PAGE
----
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Miller v. Nadler

NEW YORK SUPREME COURT, APPELLATE DIVISION, FIRST DEPARTMENT


March 17, 2009

GRAUBARD MILLER, PLAINTIFF-RESPONDENT,
v.
RONALD I. NADLER, DEFENDANT-APPELLANT.

Order, Supreme Court, New York County (Carol R. Edmead, J.), entered August 10, 2007, which, insofar as appealed from as limited by the briefs, in this action seeking payment of legal fees, granted plaintiff's motion for summary judgment on its causes of action for an account stated and for quantum meruit, and directed entry of judgment in favor of plaintiff in the principal amount of $103,492.44 plus costs and disbursements, and denied defendant's cross motion for summary judgment dismissing the quantum meruit claim, and order, same court and Justice, entered November 16, 2007, granting defendant's motion to reargue and, upon reargument, adhering to its prior determination, unanimously affirmed, with one bill of costs.

Published by New York State Law Reporting Bureau pursuant to Judiciary Law § 431.

This opinion is uncorrected and subject to revision before publication in the Official Reports.

Mazzarelli, J.P., Andrias, Gonzalez, Moskowitz, Renwick, JJ.

603932/04

Plaintiff law firm established entitlement to summary judgment on its claim for an account stated by production of documentary evidence showing that defendant received and retained the invoice without objection (see Federal Express Corp. v Federal Jeans, Inc., 14 AD3d 424 [2005]). Defendant's "self-serving, bald allegations of oral protests were insufficient to raise a triable issue of fact as to the existence of an account stated" (Darby & Darby v VSI Intl., 95 NY2d 308, 315 [2000]).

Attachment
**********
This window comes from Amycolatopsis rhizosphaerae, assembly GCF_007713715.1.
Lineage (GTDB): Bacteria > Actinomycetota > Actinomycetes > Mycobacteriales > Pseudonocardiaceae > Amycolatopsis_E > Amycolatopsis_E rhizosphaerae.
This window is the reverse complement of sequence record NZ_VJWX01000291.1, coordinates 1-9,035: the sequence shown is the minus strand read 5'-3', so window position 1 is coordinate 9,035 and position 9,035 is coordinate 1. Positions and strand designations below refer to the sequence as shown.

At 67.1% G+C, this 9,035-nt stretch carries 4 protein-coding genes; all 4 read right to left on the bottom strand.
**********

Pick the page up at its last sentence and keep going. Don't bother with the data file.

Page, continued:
Plaintiff also established its claim for quantum meruit by the production of documentary evidence demonstrating the firm's performance of services in connection with the subject transaction, the acceptance of such services, the firm's expectation of payment therefor, and the reasonable value of the services (see e.g. Soumayah v Minnelli, 41 AD3d 390, 391 [2007]).

Plaintiff's failure to comply with the rules on retainer agreements (22 NYCRR 1215.1) does not preclude it from suing to recover legal fees for the services it provided (see Egnotovich v Katten Muchin Zavis & Roseman LLP, 55 AD3d 462, 464 [2008]; Seth Rubenstein, P.C. v Ganea, 41 AD3d 54, 63-64 [2007]).

We have considered defendant's remaining arguments and find them unavailing.

THIS CONSTITUTES THE DECISION AND ORDER OF THE SUPREME COURT, APPELLATE DIVISION, FIRST DEPARTMENT.

20090317

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